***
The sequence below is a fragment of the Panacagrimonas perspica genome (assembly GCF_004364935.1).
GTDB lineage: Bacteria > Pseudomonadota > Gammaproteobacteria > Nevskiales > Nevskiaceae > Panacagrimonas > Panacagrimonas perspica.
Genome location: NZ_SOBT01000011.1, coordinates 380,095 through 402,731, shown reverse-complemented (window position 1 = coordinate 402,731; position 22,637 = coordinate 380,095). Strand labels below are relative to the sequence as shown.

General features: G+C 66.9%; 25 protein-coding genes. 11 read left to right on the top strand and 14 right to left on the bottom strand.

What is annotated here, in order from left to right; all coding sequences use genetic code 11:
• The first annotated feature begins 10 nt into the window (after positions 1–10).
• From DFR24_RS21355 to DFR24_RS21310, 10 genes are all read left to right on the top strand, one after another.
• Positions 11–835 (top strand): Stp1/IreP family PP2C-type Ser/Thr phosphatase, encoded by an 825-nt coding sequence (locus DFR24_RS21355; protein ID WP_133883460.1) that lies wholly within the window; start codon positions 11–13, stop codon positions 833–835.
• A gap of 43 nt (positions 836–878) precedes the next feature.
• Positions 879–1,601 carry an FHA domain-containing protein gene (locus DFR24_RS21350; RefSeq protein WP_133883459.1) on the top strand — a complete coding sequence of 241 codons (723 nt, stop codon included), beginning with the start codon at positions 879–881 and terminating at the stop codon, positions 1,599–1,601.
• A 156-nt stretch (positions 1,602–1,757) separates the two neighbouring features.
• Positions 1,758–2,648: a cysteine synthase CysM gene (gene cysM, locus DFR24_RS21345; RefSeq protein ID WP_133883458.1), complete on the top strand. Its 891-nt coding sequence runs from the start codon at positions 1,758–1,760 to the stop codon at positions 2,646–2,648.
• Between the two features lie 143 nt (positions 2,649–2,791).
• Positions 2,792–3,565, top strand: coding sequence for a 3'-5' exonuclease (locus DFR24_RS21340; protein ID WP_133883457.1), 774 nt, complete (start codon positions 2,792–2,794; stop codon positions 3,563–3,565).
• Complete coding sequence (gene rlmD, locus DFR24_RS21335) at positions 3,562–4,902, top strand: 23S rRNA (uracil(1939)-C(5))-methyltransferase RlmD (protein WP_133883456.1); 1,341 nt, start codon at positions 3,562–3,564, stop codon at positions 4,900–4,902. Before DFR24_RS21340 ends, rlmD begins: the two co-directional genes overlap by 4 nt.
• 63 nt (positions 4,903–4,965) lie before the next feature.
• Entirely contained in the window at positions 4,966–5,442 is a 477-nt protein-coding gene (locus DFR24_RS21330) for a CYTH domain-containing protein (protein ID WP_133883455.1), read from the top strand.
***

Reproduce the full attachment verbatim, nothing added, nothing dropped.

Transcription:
The sequence below is a fragment of the Panacagrimonas perspica genome (assembly GCF_004364935.1).
GTDB lineage: Bacteria > Pseudomonadota > Gammaproteobacteria > Nevskiales > Nevskiaceae > Panacagrimonas > Panacagrimonas perspica.
Genome location: NZ_SOBT01000011.1, coordinates 380,095 through 402,731, shown reverse-complemented (window position 1 = coordinate 402,731; position 22,637 = coordinate 380,095). Strand labels below are relative to the sequence as shown.

General features: G+C 66.9%; 25 protein-coding genes. 11 read left to right on the top strand and 14 right to left on the bottom strand.

What is annotated here, in order from left to right; all coding sequences use genetic code 11:
• The first annotated feature begins 10 nt into the window (after positions 1–10).
• From DFR24_RS21355 to DFR24_RS21310, 10 genes are all read left to right on the top strand, one after another.
• Positions 11–835 (top strand): Stp1/IreP family PP2C-type Ser/Thr phosphatase, encoded by an 825-nt coding sequence (locus DFR24_RS21355; protein ID WP_133883460.1) that lies wholly within the window; start codon positions 11–13, stop codon positions 833–835.
• A gap of 43 nt (positions 836–878) precedes the next feature.
• Positions 879–1,601 carry an FHA domain-containing protein gene (locus DFR24_RS21350; RefSeq protein WP_133883459.1) on the top strand — a complete coding sequence of 241 codons (723 nt, stop codon included), beginning with the start codon at positions 879–881 and terminating at the stop codon, positions 1,599–1,601.
• A 156-nt stretch (positions 1,602–1,757) separates the two neighbouring features.
• Positions 1,758–2,648: a cysteine synthase CysM gene (gene cysM, locus DFR24_RS21345; RefSeq protein ID WP_133883458.1), complete on the top strand. Its 891-nt coding sequence runs from the start codon at positions 1,758–1,760 to the stop codon at positions 2,646–2,648.
• Between the two features lie 143 nt (positions 2,649–2,791).
• Positions 2,792–3,565, top strand: coding sequence for a 3'-5' exonuclease (locus DFR24_RS21340; protein ID WP_133883457.1), 774 nt, complete (start codon positions 2,792–2,794; stop codon positions 3,563–3,565).
• Complete coding sequence (gene rlmD, locus DFR24_RS21335) at positions 3,562–4,902, top strand: 23S rRNA (uracil(1939)-C(5))-methyltransferase RlmD (protein WP_133883456.1); 1,341 nt, start codon at positions 3,562–3,564, stop codon at positions 4,900–4,902. Before DFR24_RS21340 ends, rlmD begins: the two co-directional genes overlap by 4 nt.
• 63 nt (positions 4,903–4,965) lie before the next feature.
• Entirely contained in the window at positions 4,966–5,442 is a 477-nt protein-coding gene (locus DFR24_RS21330) for a CYTH domain-containing protein (protein ID WP_133883455.1), read from the top strand.